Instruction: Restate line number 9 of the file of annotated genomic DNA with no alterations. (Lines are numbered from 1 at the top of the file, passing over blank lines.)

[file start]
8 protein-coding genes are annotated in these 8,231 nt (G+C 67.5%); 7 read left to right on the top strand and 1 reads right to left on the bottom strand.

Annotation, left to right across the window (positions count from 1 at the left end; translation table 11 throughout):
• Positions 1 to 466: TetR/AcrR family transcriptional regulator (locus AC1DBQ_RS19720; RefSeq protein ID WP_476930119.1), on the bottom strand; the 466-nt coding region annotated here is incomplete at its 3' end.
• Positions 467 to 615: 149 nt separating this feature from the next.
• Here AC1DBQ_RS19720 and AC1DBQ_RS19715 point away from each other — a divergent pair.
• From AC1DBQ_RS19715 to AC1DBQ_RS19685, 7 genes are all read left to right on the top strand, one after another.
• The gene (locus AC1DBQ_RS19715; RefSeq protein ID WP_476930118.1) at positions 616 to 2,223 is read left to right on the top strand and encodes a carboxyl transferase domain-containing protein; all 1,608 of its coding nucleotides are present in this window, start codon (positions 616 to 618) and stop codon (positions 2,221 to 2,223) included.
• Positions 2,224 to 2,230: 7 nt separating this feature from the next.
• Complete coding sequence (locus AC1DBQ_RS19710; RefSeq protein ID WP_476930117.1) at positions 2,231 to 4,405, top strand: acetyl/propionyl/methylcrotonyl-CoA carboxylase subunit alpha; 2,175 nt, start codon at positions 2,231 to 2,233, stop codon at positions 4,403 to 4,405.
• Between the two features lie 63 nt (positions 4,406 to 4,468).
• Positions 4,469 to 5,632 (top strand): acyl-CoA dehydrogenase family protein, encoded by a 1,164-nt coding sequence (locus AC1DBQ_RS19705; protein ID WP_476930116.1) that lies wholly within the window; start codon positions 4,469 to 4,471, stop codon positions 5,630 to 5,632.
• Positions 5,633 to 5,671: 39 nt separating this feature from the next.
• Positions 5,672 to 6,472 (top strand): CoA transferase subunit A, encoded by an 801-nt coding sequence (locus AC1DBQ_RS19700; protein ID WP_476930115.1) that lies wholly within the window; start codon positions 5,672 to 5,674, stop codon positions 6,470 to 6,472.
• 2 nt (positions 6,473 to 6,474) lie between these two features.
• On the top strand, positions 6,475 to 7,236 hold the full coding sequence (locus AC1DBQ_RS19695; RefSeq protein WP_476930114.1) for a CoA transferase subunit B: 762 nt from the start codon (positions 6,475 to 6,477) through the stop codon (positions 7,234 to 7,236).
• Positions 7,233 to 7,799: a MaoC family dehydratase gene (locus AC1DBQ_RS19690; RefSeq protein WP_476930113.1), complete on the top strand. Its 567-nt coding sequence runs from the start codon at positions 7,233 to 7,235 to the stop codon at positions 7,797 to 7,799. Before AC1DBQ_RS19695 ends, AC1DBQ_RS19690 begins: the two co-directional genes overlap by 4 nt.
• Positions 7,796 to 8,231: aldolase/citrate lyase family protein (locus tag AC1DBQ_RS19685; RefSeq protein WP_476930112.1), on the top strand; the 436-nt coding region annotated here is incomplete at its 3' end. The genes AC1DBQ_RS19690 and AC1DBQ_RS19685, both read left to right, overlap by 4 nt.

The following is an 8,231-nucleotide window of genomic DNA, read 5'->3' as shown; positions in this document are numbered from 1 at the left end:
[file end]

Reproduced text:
• Complete coding sequence (locus AC1DBQ_RS19710; RefSeq protein ID WP_476930117.1) at positions 2,231 to 4,405, top strand: acetyl/propionyl/methylcrotonyl-CoA carboxylase subunit alpha; 2,175 nt, start codon at positions 2,231 to 2,233, stop codon at positions 4,403 to 4,405.